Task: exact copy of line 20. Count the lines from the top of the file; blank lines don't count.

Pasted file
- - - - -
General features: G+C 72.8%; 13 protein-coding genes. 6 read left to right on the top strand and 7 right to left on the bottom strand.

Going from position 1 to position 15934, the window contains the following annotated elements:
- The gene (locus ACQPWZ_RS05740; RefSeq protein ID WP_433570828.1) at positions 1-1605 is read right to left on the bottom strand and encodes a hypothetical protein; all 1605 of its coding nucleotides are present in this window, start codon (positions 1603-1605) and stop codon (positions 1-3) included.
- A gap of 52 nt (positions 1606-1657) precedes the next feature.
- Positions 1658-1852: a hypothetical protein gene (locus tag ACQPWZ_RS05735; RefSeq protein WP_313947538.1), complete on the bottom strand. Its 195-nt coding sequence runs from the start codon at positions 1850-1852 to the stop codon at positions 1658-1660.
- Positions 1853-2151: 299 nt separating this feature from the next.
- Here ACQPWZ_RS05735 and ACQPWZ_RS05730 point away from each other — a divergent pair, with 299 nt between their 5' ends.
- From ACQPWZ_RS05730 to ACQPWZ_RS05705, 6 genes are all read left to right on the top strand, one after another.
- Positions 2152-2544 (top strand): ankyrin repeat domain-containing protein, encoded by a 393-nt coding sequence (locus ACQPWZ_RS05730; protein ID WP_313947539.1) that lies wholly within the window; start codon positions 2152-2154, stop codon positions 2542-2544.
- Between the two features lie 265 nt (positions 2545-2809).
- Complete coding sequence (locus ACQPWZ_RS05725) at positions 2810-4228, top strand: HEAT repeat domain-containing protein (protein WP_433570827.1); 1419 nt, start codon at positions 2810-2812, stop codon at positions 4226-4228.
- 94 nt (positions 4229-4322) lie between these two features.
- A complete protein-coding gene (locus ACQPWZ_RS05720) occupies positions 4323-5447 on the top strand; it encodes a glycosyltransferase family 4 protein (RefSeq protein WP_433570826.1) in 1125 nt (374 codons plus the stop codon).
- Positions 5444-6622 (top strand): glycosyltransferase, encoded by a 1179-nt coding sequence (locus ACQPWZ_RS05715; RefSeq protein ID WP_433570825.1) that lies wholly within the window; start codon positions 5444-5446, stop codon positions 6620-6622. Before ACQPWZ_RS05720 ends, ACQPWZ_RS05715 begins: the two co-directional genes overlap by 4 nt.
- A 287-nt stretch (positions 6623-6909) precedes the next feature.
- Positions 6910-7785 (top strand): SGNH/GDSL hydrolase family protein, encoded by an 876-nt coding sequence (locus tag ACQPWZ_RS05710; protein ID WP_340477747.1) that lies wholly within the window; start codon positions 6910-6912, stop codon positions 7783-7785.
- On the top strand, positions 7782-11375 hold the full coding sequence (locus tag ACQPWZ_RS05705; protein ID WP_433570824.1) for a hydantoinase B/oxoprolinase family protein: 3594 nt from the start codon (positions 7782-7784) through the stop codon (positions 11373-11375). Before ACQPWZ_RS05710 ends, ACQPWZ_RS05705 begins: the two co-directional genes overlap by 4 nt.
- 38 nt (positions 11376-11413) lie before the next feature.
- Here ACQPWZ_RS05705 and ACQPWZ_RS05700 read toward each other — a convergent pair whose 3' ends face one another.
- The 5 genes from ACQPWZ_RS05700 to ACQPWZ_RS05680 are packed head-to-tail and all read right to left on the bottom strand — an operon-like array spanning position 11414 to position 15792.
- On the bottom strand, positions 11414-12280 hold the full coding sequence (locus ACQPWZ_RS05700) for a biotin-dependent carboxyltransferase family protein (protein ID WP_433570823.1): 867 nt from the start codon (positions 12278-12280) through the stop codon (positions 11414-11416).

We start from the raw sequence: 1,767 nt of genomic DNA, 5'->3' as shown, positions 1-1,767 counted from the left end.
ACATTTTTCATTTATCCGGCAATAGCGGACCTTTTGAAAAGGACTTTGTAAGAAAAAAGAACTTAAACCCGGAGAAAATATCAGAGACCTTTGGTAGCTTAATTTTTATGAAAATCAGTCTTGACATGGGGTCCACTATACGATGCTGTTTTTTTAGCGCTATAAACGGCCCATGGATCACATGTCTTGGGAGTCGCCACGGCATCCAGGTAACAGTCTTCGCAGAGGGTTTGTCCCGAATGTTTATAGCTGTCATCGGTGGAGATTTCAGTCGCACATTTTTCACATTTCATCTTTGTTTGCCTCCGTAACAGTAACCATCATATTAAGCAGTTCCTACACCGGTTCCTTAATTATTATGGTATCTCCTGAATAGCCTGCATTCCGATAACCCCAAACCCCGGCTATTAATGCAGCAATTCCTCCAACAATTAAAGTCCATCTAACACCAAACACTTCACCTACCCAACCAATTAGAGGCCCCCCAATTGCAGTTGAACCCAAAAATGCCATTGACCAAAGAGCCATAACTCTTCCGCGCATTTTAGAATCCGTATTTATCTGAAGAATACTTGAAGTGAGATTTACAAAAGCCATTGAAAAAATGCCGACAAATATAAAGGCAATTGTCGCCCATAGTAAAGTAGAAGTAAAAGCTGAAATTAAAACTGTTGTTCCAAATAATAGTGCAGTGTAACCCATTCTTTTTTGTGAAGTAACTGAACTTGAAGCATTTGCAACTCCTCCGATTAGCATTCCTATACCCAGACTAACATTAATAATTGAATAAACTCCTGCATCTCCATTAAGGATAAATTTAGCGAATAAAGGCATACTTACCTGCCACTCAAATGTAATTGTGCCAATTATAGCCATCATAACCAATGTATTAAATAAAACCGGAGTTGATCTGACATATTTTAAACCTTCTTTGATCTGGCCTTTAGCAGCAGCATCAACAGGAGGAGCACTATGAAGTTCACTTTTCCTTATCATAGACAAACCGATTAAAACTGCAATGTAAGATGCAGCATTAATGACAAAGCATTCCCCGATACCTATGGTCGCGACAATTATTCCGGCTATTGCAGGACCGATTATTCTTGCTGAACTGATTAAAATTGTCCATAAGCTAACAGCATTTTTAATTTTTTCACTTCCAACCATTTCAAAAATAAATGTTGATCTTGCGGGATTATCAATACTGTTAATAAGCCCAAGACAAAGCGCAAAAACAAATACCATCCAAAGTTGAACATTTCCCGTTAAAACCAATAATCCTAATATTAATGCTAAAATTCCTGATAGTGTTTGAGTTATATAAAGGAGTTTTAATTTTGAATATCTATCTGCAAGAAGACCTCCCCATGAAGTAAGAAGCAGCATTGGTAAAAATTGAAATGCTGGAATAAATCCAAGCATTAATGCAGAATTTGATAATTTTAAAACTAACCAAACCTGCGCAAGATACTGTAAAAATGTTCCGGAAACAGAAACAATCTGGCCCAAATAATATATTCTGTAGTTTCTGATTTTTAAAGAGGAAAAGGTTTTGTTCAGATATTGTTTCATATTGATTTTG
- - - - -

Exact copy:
- The 5 genes from ACQPWZ_RS05700 to ACQPWZ_RS05680 are packed head-to-tail and all read right to left on the bottom strand — an operon-like array spanning position 11414 to position 15792.